The naked eye: Juergen Teller on Robert Mapplethorpe
It’s a bright autumn morning, and the German-born photographer Juergen Teller is finishing a chef-prepared lunch in the airy kitchen that adjoins his studio. Situated on a quiet suburban street in North Kensington, west London, the studio has been Teller’s base for the past six months after nearly two years of architectural renovation. The space, with its spare concrete planes, Japanese-style walled gardens, temperature-controlled storeroom and vast glass walls, is a stunning testimony to his professional success. “Louis Vuitton paid for this,” he says of the studio on a quick tour of its storeys. He is referring to work he has undertaken in recent years, shooting campaigns, editorial and art books for the luxury house. He is only partially joking about its remunerative perks.
Having arrived in London, in 1986, as a 19-year-old student escaping German military service, Teller’s unflinching, candid, milky-toned images have now hung around us for nearly 30 years. The photographer is a rare phenomenon, as comfortable shooting advertising campaigns for big luxury brands as he is doing celebrity portraiture or working on art projects in the Bavarian forests around his childhood home. His work is hard to categorise: he fills billboards, fashion magazines and gallery spaces alike.
He is unusual, too; in spite of such a diverse portfolio, his work is always visually distinct — no matter what the context, a Juergen Teller picture remains resolutely his. “My pictures can only be made by me,” is an oft-used phrase of his.
We were meeting, however, not to discuss his pictures but those of Robert Mapplethorpe, the American photographer who died of an Aids-related illness in 1989 and is similarly celebrated for an unflinching eye and genre fluidity. Born in New York in 1946, Mapplethorpe’s short career also covered fashion, portraiture and art and he is today recognised as one of the 20th century’s most influential artists: famed especially for his celebrity portraits, flower prints and nudes. Now, the two artists have been brought together for Teller on Mapplethorpe, an exhibition curated by Teller, at the invitation of the gallerist Alison Jacques, which will open around the time of what would have been Mapplethorpe’s 70th birthday. The show will illuminate Mapplethorpe’s archive and draw on the artists’ commonalities.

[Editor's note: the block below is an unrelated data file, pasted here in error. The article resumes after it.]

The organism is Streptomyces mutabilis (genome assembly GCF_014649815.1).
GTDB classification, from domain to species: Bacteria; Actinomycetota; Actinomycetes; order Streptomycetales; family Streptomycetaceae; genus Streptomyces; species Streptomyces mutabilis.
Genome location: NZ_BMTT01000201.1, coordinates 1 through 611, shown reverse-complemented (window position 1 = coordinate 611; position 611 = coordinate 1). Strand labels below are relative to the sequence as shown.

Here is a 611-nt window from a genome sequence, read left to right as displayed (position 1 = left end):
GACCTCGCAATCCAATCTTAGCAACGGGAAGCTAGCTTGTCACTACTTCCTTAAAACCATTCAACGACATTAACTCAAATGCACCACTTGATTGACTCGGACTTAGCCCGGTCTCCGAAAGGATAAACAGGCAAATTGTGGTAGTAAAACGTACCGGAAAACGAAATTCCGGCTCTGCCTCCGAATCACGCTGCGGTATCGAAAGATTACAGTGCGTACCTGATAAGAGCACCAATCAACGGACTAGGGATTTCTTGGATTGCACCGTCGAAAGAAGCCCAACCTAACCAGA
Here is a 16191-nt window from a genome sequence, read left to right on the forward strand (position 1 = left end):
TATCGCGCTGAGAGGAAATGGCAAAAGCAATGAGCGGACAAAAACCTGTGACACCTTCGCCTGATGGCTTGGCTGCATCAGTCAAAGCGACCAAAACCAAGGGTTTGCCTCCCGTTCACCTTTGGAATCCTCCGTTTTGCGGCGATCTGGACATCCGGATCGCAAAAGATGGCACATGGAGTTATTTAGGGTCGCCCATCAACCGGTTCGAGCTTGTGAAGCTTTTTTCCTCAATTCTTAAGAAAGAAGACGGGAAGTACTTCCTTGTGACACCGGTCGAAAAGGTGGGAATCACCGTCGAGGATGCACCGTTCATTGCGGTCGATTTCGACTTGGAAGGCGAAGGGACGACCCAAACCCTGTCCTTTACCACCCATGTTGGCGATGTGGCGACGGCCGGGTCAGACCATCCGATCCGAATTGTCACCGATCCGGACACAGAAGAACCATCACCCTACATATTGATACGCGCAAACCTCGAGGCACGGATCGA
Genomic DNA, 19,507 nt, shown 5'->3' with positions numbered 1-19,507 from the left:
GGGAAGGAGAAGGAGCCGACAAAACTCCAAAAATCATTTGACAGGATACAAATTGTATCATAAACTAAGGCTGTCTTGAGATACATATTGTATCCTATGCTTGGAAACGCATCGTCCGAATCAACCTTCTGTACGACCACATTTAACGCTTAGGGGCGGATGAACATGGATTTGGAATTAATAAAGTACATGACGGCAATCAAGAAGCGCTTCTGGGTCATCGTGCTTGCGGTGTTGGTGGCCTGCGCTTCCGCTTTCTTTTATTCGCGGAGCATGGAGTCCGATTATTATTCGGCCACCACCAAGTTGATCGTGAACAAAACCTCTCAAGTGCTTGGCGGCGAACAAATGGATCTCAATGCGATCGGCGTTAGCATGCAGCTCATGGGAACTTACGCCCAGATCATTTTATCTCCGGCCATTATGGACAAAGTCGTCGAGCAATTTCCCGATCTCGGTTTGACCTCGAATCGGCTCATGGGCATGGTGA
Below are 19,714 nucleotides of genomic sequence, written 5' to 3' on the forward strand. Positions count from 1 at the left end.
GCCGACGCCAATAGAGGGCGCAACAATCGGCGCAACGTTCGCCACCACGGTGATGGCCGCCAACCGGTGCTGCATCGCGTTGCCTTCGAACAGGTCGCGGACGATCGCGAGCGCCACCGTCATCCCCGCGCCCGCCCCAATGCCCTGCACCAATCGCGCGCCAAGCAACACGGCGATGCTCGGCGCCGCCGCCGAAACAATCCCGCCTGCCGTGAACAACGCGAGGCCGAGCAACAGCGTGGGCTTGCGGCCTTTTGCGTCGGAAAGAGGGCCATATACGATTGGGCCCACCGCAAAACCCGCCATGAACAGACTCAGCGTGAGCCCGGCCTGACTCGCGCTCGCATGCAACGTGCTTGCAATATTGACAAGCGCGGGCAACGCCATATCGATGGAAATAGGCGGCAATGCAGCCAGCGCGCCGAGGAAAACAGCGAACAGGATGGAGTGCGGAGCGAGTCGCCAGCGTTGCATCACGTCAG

For Jacques, who has represented the Mapplethorpe estate for the past 17 years, the creative pairing was elementary. “It’s the most incredibly difficult thing to find a distinctive vocabulary within the medium of photography and that’s why I selected Juergen as an artist to curate this show,” says the gallerist, who is visiting the studio to check on the exhibition in progress. “There wasn’t anyone else that I was going to invite to put this on. It was so clear that it was the right fit.”